Wikipedia text to speech

This weekend I’ve wanted to look some things up on Wikipedia but as it was such nice weather I didn’t want to be cooped up inside. My trusty Acer Aspire One has developed a problem with it’s solid state drive following (but possibly not because of) installing Ubuntu Netbook Remix so I was left with my ogg player as my only option. I could have used the web based service pediaphon to convert the files but I want a command line option that I could run on my own computer. The solution is a good example of the Unix philosophy of chaining the output of several special purpose commands together to do a job.

Here’s the code:

echo "What do you want me to lookup for you on Wikipedia ?"; \r
read line; \r
wget -q"${line}" -O - | \r
html2text -nobs -ascii -o -| \r
espeak --stdout | \r
ffmpeg -i - "${line}.ogg"

Let’s break it down. First we ask the user to enter a search term. Then we have wget get the url from wikipedia. We are taking advantage of the fact that Wikipedia has very predictable URL’s. The "-q" tuns off verbose output while the "-O -" tells wget to send the output to standard output. This outputs a raw html file which pipe into html2text to remove the additional markup.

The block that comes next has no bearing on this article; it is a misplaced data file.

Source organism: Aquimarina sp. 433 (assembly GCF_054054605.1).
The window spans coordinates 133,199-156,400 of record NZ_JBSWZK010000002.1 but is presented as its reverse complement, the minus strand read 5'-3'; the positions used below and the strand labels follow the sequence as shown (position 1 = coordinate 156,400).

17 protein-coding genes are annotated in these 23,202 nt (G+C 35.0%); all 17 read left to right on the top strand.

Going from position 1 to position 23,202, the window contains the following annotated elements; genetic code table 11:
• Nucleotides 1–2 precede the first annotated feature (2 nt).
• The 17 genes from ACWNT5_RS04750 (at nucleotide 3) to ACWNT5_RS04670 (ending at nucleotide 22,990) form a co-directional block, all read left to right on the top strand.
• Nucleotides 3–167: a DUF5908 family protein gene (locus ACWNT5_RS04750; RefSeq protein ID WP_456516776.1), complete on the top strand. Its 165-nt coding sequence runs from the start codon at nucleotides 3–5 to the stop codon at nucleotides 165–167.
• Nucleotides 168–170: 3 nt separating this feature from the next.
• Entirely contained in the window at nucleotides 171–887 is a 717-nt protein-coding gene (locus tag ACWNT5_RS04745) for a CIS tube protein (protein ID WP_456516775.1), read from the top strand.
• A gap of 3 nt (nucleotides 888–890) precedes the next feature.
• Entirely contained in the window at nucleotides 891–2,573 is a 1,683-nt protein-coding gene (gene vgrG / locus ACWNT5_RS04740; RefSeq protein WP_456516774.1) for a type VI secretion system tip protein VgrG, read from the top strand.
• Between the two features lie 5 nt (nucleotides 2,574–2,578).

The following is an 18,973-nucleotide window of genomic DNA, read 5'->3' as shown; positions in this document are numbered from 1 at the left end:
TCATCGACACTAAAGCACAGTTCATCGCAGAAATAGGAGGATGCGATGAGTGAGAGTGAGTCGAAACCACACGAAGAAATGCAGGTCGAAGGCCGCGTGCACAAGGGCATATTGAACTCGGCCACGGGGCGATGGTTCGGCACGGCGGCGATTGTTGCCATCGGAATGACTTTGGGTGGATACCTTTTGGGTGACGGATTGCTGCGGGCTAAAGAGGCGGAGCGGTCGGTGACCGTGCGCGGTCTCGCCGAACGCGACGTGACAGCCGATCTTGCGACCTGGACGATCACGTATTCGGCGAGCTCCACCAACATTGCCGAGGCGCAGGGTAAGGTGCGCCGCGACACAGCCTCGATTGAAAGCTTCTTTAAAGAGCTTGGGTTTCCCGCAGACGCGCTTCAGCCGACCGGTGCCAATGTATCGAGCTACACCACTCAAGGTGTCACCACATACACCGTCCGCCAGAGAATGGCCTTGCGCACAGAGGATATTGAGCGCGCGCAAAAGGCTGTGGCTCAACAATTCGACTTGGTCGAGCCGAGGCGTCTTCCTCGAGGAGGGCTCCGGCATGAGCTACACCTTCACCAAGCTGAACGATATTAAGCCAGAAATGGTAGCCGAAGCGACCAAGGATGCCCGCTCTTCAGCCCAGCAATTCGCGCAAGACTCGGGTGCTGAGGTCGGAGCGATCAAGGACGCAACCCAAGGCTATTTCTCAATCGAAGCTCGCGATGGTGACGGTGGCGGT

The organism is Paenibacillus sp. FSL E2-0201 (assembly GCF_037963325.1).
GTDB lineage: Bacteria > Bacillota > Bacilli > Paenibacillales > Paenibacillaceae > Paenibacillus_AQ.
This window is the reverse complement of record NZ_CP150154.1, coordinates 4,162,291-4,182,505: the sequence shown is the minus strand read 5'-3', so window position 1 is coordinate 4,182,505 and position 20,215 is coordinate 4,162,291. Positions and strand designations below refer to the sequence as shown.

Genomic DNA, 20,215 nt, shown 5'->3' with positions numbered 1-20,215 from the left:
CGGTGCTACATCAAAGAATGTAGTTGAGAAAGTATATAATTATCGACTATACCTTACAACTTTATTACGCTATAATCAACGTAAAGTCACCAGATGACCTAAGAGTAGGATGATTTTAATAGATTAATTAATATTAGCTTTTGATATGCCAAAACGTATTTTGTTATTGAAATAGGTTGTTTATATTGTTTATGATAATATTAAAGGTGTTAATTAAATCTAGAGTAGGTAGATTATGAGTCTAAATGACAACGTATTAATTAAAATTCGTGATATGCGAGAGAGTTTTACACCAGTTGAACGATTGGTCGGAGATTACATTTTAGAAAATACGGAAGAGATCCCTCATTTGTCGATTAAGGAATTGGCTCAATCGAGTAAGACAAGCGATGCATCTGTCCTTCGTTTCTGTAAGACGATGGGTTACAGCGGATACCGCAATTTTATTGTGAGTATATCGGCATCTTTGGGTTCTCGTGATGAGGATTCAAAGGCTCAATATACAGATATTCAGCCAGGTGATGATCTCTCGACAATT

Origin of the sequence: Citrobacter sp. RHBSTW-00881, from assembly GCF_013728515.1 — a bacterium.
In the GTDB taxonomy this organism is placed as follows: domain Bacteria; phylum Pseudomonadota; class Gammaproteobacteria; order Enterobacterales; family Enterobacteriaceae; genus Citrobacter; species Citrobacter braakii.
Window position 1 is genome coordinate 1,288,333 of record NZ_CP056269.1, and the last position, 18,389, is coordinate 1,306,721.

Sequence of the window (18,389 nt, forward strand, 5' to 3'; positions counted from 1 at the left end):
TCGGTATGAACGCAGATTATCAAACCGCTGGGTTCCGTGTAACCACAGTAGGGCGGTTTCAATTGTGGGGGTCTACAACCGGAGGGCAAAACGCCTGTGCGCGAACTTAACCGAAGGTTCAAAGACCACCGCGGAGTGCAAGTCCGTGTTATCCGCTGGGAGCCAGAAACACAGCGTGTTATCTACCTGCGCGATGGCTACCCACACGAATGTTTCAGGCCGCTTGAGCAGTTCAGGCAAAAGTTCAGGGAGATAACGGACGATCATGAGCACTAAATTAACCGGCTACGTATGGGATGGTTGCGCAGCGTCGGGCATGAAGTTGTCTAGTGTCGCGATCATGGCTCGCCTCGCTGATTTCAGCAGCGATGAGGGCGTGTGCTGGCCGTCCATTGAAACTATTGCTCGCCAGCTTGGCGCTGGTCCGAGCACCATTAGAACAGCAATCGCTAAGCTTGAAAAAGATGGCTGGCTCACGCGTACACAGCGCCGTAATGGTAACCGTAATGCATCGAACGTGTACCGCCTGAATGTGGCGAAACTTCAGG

By default html2text will try and output additional formating that is understood by pager programs like less and more. In our case we do not want that so we will use the switches "-nobs -ascii" to suppress hidden formating and to use a simpler encoding standard. The next option "-o -" will pass the cleaned text to standard output which we then pipe to espeak.

eSpeak is a compact open source software speech synthesizer that is in the default ubuntu repositories and I found it a lot easier to setup than festival but more importantly it handles redirection a lot easier. The only option I need to use is the "--stdout" to tell it to speak the incoming text and send the wav output to our old friend ffmpeg.

The " -i -" tells ffmpeg to read a wav data stream from standard input. The "${line}.ogg" tells it to save the spoken text to a ogg file with the same name as the search term the user entered. While the audio takes a bit of getting used to it is a good way to actually learn something useful.

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1 Response to Wikipedia text to speech

  1. Pingback: HPR web2speech v 0.2 released «

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